Contracting to Address Joint Copyright Issues

Intellectual Property Law: Joint Copyright Ownership: As I previously discussed on this Blog, in A Work for Hire Agreement: A Critical Tool for Production Companies, work for hire agreements are a necessary aspect of the relationship between film production companies and their freelancers. As I alluded, the risk is that the freelance contributor could be deemed a joint copyright holder.

The law generally provides that all contributors to a work may be able to claim rights as a joint copyright holder. Importantly, this is based on creation of the work alone, and is separate and apart from copyright registration. Essentially, all contributors, including not only freelance contractors, but also a production company’s producers, sound technicians, photographers, etc., could arguably claim that they are joint copyright holders to the final product. The problem? The law generally provides that a joint copyright holder can act independently. This means that one joint copyright holder can contract, license, distribute or otherwise conduct business relating to the work separate and apart, and without permission from the other copyright holders to the work. This greatly impacts the other owner’s ability to control the work. For instance, a production company may devise a project that it wants to market as an art-driven, independent film. However, its joint copyright holder decides to instead exploit the film through “pop culture” in a manner that is contrary to the production company’s ideologies. As a joint copyright holder, that individual or entity can exploit their work in any way they deem suitable, and without the other’s permission. The fact that it is contrary to the production company’s original plan for the project or otherwise goes against its beliefs is irrelevant. From a common law perspective, either owner may act independently. One of the only limitations is a mandated sharing of profits. Though, notably the law provides that this is generally to be an even split.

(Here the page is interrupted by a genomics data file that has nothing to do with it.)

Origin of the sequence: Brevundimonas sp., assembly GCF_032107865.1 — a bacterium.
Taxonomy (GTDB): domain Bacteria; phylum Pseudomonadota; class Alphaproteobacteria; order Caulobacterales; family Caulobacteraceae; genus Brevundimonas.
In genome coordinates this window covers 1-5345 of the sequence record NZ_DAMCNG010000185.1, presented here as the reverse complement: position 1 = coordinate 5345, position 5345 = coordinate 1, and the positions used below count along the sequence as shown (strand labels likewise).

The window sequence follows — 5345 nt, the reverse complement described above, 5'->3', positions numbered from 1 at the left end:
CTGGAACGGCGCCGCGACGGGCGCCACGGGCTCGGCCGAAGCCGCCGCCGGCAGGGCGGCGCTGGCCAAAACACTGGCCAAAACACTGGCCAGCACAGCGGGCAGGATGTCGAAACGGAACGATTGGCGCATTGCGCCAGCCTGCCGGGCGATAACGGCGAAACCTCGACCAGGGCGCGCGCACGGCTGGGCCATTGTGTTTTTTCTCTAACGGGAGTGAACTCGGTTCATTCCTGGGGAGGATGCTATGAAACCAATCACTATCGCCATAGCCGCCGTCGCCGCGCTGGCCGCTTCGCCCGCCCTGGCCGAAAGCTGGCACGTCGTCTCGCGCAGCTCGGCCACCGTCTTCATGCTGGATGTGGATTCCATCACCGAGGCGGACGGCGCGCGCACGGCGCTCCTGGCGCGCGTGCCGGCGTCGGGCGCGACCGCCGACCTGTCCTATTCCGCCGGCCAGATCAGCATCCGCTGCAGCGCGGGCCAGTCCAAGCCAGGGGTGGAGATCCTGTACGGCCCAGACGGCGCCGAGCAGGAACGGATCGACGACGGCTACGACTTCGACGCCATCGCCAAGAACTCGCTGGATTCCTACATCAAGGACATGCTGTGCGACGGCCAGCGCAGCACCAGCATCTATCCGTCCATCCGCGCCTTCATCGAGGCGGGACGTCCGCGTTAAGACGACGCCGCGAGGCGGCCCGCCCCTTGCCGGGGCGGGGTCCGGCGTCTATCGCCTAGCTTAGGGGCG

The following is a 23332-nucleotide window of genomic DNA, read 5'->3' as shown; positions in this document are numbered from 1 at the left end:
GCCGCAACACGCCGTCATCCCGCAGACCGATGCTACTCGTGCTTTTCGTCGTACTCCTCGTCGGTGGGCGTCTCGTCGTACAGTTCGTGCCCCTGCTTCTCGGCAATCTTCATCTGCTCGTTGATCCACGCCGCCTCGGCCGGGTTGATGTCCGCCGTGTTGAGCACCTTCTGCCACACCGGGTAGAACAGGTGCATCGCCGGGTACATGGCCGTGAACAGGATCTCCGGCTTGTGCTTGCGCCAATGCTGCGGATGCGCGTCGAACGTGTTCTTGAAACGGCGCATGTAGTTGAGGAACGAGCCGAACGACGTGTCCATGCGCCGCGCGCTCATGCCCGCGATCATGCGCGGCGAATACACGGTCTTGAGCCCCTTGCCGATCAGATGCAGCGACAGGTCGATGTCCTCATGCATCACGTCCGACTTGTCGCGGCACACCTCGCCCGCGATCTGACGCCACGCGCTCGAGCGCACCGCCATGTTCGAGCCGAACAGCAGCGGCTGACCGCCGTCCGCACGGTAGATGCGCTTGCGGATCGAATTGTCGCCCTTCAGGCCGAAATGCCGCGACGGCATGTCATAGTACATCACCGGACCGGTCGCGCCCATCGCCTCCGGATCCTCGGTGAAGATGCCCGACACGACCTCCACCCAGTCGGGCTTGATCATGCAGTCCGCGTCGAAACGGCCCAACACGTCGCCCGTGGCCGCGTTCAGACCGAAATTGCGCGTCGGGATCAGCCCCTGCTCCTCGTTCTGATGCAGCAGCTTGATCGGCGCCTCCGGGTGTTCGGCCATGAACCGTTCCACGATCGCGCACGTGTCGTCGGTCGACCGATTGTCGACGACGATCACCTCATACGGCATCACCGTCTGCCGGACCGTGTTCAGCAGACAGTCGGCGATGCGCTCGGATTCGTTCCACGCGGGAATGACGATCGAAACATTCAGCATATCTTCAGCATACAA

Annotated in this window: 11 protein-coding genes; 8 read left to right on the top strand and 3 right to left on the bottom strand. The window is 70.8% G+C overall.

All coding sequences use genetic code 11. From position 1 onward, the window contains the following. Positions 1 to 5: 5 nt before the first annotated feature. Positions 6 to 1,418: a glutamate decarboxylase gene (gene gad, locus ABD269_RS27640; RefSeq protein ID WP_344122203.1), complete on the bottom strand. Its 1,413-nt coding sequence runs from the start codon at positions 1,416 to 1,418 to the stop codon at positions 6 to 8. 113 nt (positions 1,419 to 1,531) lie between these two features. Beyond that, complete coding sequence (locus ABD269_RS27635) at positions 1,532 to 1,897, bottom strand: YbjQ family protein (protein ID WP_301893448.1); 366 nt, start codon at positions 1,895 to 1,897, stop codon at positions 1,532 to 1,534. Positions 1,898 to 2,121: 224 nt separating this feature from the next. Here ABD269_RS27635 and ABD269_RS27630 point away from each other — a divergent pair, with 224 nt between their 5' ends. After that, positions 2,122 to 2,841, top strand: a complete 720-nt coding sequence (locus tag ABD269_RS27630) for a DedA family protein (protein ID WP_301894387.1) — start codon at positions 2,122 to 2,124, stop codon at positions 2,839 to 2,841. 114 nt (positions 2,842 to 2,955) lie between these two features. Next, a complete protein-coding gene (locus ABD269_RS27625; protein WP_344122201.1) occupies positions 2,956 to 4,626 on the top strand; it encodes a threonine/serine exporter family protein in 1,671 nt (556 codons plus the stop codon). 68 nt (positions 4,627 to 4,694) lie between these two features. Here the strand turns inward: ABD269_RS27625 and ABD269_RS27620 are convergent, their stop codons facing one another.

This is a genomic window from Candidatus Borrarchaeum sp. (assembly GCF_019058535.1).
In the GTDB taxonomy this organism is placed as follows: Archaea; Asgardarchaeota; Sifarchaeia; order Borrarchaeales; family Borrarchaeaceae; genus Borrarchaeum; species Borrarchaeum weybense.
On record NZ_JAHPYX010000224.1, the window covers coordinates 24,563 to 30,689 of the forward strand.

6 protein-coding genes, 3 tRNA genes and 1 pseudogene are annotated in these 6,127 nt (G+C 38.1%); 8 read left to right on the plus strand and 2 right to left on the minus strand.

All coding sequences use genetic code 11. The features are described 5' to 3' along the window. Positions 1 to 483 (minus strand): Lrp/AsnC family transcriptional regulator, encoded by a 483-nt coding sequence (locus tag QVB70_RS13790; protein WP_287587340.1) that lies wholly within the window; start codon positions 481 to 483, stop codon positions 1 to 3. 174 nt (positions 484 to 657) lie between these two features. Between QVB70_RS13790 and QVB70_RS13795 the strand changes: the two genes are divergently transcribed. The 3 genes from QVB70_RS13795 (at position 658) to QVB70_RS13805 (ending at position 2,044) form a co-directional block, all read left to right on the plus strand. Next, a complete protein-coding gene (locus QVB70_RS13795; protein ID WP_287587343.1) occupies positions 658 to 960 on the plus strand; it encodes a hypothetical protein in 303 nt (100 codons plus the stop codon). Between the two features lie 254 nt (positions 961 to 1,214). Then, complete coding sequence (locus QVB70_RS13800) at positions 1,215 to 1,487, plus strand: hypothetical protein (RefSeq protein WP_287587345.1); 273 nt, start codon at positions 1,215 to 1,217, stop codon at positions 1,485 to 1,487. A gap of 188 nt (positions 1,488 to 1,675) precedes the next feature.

The good news is there is an easy way to avoid this: utilize proper contracts. First, the fallback position should generally be that all contributors to a work enter into an agreement whereby they are assigning all of their rights to the production company, and acknowledge that all of their contributions are as a “work-for-hire.” In those rare situations where the company nevertheless wants to provide someone with rights as a joint copyright holder, it should contract to explicitly define what each of their respective rights are. By contract the parties can limit the rights that the law otherwise provides. For instance, the production company may want to limit the contributor’s ability to sell or otherwise contract or conduct business relating to the work without the company’s permission. Moreover, the company may want to establish a different split of profits rather than the default 50/50. It is critical that companies consult an attorney to draft an enforceable agreement to protect its rights and suit its particular goals.

Comments/Questions: ljm@gdnlaw.com

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